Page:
By Hamdan Hureni
I come from the village of Susiya, a Palestinian village located in the south-east of Yatta, inhabited today by 350 people. Susiya is a very beautiful village inhabited by simple people who work hard on their land and graze their sheep in order to secure a decent life for their family.
The people of Susiya are satisfied with this simple life. When they return from a hard day’s work, the men and women eat a warm and loving meal together and sit under the moonlight and stars.
Unfortunately the village of Susiya must also endure black days. Days that destroy all of the wonderful moments we experience here in our village.
In 2001, during a warm, summer evening, Susiya residents woke up to the sound of bulldozers and the Israeli Occupation Soldiers attacking the village, expelling them outside of their homes and beating them to force them out of their houses by force. Once the soldiers removed all of the residents from their homes, bulldozers began demolishing peoples homes- one by one. When they were finished, they didn’t even leave the water wells and the sheep nurseries standing. Nothing remained but the rubble of the houses, and the children and elderly standing in the strong sunlight.
The demolition came after a colonizer from the colony of Susiya, a nearby settlement named after our village, was killed. The Israeli Occupation carried out collective punishment against my village, knowing that the residents of Susiya had nothing to do with the killing of this colonizer.
This day is engraved in my memory. I was an 11 year-old child. Yes, I witnessed the destruction of the village and the brutal arrest and beating of the population. After the demolition, I walked around the village and looked at the rubble and debris that were once people’s homes. The women were crying and the children, overwhelmed by fear, cried silently. Through the tears pouring out of their eyes, the other children looked into my eyes and asked where they were going to sleep that night.
Until that moment, I had not thought about it. But at that moment, standing on top of a destroyed house, I could not move. I sat down because my hands started to shake and I couldn’t hold myself up. I felt the fear sneaking inside me and choking me very slowly. I was trying to scream, and wanted to ask someone to help me stand up again, but my voice didn’t come out. I was screaming without a voice.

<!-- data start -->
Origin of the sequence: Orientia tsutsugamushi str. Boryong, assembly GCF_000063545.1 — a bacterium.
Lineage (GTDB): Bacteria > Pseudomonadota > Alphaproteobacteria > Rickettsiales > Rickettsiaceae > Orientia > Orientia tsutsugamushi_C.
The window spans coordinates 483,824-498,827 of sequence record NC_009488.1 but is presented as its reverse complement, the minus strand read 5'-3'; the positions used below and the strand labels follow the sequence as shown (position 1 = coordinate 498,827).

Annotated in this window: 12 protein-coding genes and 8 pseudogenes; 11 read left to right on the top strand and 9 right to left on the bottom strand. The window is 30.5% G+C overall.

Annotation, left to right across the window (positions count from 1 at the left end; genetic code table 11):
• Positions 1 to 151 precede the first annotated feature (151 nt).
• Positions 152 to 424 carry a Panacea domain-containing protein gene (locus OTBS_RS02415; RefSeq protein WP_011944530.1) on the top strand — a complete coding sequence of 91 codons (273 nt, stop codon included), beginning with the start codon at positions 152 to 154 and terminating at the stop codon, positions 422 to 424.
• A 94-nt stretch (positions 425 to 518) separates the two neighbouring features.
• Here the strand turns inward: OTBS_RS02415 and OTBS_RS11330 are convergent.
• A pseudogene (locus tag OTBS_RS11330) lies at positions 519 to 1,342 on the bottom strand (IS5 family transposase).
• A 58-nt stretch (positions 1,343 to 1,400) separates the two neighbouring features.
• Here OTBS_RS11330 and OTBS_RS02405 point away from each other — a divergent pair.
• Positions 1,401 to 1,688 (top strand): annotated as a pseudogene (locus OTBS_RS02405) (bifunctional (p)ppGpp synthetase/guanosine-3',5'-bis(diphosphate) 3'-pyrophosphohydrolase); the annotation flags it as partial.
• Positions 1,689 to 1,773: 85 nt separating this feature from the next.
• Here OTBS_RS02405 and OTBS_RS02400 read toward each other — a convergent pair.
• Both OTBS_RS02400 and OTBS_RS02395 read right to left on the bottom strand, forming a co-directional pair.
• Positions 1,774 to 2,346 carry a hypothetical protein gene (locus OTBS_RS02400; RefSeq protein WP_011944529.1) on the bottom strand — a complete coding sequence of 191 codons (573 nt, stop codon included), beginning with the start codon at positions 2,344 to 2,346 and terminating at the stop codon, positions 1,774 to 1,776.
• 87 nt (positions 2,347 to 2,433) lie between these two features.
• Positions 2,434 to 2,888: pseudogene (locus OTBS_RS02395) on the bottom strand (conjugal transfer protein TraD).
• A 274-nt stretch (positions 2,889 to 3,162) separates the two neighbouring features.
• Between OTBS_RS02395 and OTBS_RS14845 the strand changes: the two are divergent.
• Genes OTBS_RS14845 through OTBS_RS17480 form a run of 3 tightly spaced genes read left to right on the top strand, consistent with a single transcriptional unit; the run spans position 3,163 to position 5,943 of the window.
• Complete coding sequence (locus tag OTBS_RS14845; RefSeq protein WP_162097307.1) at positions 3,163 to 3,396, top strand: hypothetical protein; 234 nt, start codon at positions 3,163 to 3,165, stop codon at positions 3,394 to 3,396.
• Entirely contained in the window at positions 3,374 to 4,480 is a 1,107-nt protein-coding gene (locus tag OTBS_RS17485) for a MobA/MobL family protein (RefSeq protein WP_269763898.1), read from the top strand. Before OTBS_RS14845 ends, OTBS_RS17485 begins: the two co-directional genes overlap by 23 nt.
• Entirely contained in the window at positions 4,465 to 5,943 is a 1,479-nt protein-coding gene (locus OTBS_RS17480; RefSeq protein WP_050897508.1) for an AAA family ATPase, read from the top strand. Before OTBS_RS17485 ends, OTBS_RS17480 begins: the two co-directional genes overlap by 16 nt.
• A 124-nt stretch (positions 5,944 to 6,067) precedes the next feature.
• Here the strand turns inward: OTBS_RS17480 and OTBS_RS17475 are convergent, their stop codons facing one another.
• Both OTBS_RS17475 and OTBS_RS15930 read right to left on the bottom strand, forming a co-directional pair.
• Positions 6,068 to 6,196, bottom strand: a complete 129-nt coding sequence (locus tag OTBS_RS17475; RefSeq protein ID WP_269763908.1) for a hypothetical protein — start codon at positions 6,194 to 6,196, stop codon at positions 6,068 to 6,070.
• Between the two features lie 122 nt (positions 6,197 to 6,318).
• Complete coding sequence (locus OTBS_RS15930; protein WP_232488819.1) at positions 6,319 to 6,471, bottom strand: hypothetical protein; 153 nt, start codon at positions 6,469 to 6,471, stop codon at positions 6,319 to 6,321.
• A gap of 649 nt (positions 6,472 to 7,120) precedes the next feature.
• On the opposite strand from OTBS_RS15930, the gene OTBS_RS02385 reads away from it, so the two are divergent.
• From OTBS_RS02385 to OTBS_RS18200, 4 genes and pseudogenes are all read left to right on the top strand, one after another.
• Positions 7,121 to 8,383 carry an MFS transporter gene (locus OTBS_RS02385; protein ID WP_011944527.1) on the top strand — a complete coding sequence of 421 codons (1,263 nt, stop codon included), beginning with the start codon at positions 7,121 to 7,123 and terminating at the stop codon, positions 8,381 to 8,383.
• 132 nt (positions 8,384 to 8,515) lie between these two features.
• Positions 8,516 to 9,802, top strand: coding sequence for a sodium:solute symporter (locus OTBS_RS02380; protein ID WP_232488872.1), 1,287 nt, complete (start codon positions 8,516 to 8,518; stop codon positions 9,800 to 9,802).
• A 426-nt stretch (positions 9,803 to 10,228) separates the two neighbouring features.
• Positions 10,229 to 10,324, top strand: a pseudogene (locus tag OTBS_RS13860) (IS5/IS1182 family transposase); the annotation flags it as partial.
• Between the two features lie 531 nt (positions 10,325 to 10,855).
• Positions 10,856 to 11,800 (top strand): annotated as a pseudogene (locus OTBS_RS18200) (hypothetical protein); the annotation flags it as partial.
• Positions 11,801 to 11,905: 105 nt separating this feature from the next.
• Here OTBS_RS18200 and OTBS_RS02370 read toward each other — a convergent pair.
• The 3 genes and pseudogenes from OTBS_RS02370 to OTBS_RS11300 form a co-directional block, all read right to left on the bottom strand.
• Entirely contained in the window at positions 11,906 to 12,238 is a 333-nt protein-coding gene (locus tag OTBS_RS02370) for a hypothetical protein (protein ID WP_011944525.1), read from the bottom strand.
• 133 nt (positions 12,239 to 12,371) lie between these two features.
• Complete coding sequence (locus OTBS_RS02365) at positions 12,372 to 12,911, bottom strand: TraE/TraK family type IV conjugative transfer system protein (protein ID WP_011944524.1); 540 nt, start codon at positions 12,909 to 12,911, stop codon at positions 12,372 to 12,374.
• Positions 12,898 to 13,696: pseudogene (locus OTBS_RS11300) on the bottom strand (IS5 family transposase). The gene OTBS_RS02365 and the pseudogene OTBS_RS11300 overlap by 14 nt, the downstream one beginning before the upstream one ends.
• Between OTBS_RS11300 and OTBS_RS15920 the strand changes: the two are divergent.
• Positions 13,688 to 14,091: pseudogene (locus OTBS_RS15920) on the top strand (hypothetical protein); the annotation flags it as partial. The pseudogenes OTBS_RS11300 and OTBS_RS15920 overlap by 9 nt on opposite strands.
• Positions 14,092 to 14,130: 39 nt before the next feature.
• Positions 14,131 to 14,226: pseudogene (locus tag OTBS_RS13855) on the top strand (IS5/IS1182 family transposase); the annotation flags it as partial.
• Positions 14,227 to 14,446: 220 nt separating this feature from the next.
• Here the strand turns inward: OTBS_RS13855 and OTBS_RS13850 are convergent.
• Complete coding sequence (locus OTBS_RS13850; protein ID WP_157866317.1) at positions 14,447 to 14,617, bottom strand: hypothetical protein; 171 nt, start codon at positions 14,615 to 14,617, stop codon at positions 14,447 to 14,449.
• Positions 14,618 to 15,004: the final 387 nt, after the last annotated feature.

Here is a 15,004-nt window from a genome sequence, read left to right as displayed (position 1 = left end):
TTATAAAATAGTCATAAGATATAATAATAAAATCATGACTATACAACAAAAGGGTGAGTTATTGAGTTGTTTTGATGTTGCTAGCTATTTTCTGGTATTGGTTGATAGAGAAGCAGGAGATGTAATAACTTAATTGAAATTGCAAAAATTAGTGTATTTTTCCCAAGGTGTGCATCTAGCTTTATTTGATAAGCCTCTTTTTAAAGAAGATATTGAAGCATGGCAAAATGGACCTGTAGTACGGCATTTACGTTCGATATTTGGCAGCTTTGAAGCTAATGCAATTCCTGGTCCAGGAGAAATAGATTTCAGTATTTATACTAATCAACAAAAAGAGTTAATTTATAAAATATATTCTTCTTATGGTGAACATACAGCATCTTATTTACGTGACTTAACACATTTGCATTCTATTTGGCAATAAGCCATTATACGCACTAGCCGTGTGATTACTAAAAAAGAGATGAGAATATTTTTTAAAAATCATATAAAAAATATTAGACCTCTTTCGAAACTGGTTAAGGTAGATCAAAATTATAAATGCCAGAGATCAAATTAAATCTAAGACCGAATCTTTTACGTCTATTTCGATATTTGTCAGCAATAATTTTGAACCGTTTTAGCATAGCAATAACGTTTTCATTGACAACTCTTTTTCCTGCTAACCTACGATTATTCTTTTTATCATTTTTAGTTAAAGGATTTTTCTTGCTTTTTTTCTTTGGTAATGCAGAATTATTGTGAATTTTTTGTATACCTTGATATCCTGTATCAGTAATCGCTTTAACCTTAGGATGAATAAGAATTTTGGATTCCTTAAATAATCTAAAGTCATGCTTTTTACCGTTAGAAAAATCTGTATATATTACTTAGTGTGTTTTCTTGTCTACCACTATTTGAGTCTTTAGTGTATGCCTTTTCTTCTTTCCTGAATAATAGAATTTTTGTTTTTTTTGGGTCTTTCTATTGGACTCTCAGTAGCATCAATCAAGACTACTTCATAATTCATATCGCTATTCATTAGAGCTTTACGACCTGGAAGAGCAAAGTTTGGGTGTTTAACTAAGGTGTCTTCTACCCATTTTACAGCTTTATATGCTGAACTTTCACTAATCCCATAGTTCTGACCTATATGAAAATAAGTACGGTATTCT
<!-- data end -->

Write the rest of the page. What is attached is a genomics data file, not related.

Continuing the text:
Yes, the village was demolished, the children's dreams were destroyed. The Israeli Occupation Forces stole the safety we felt in our warm homes with our families. They stole from every person living in Susiya. After the demolition there were only the elderly, children and women in the village because the men were arrested and taken to an unknown destination. We did not know where they had gone until several days later when they returned from a detention center.
After the demolition of the village, we had to face an even bigger problem, rebuilding the village from scratch. But we are strong here in Susiya. We insisted on finding a way to continue to live by putting up tents, cleaning wells from the rubble, reclaiming caves and bringing water in small tanks to the village on a daily basis. Because of our resilience and hard work, the community of Susiya succeeded in reconstructing the village after such a difficult time. The people of Suisya did not and will not surrender. They will not leave their village because they have nowhere but this village and because it is their home. It is also my home, and I am proud.